DUBLIN, Ohio – Ernie Els made two short birdie putts to close out his victory Sunday in the Memorial, an appropriate end to a display that impressed the greatest clutch putter of them all.
“What was the key putt – 12, 13, 14, 15, 16, 17?” tournament host Jack Nicklaus said mockingly to Els.
Turns out the Big Easy didn’t need to make them all, even though he nearly did.
It started with a slippery 5-footer on the seventh hole to turn back an early charge from Tiger Woods, and it continued throughout the back nine at Muirfield Village to hold off Fred Couples.
•A 10-footer to save par and keep the lead on No. 12.
•A 30-footer on the next hole to restore his cushion.
•A 15-footer to retain his two-shot lead with two holes to play.
When he was done, Els had a 6-under 66 for a four-shot victory that likely will be enough to move him to No. 2 in the world ranking.
“As Jack says, I made almost every putt that I had to make,” Els said. “It’s tough to call one a key putt.”
Els took only 100 putts in the tournament, almost as impressive as his 66-66 on the weekend. He finished at 18-under 270 and earned $945,000 for his 14th career PGA Tour victory.
Couples chipped in for the fifth time this week for birdie at No. 4 to briefly hold the lead, and consecutive birdies early on the front nine got him within one shot and energized the gallery. His hopes ended when his drive found a bunker on the 18th hole, and he made bogey for a 68.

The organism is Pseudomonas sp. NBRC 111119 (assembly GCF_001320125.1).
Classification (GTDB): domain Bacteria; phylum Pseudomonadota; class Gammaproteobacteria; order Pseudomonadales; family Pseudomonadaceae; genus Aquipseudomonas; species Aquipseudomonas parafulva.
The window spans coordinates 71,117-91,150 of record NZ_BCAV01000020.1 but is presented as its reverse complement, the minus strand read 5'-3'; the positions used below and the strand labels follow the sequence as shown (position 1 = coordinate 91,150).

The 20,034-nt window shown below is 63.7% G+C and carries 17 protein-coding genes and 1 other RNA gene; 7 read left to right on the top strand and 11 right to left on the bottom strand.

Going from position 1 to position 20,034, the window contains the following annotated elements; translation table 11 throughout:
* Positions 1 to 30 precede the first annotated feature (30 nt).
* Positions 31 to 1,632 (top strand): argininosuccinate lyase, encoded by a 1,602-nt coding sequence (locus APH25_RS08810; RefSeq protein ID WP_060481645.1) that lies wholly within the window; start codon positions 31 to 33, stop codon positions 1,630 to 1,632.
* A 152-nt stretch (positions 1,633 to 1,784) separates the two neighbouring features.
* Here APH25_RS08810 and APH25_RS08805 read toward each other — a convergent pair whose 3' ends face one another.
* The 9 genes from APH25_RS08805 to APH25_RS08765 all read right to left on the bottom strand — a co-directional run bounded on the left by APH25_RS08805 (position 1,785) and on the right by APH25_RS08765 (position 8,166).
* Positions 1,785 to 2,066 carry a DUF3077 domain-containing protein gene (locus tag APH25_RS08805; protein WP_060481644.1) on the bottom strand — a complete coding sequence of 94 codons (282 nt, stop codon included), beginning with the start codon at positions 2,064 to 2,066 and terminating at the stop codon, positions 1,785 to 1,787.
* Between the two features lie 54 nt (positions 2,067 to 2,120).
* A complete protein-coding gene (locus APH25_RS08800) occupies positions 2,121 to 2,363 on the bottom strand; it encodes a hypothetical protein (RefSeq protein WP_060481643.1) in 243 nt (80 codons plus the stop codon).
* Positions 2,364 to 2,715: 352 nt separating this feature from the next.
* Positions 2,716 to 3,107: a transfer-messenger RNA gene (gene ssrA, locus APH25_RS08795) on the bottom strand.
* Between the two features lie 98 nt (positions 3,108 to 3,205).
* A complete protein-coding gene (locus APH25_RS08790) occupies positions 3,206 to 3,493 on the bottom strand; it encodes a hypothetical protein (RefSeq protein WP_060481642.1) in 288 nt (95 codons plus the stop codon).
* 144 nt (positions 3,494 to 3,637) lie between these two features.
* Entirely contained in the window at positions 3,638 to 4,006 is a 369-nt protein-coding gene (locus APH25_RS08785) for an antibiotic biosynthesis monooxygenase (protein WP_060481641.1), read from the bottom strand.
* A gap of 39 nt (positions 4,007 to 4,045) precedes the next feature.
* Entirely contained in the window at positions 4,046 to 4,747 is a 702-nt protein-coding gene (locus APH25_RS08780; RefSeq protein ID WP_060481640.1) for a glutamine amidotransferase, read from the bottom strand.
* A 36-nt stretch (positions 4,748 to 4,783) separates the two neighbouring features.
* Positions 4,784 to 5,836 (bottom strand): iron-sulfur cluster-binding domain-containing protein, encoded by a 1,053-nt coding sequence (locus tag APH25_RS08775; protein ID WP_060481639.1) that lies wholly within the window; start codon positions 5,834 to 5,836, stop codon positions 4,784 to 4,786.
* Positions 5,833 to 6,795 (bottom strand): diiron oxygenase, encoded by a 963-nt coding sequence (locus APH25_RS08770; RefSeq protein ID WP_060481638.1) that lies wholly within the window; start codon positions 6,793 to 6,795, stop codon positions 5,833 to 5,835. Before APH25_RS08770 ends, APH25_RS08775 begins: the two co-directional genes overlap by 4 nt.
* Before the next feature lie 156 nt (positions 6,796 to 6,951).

“I hung in there,” Couples said. “I was right there the whole time, which was a great feeling. I lost to the best player by far.”
Els simply didn’t give him, Woods or anyone else a chance.
“People don’t realize how great his short game is,” Couples said. “He knows what he’s doing.”
Despite a few wayward shots on the back nine, Woods continued to make strides in his swing and closed with 11 straight pars for a 69, six shots behind. Woods has tied for third, tied for fourth and finished third in his last three tournaments, good momentum to take into the U.S. Open two weeks away.
“I hit the ball very well this week,” Woods said. “I’m playing better. This was another step in the right direction.”
After holding off Vijay Singh for the last six months in the world rankings, Woods’ next challenge comes from his oldest rival – Els – and it could be the strongest of all.
The 34-year-old South African won for the third time worldwide this year, and 10th time since the start of last season. He has supreme control of his game, making only one bogey over the final 40 holes. Watching one putt after another disappear makes him look ever more daunting.
“My putter really saved me,” Els said.
Justin Rose of England (71) was fourth, followed by K.J. Choi of South Korea (72). Defending champion Kenny Perry birdied four straight holes late in the round for a 69 to tie for sixth.
“I just want to play good golf,” Els said. “The rest will take care of itself.”
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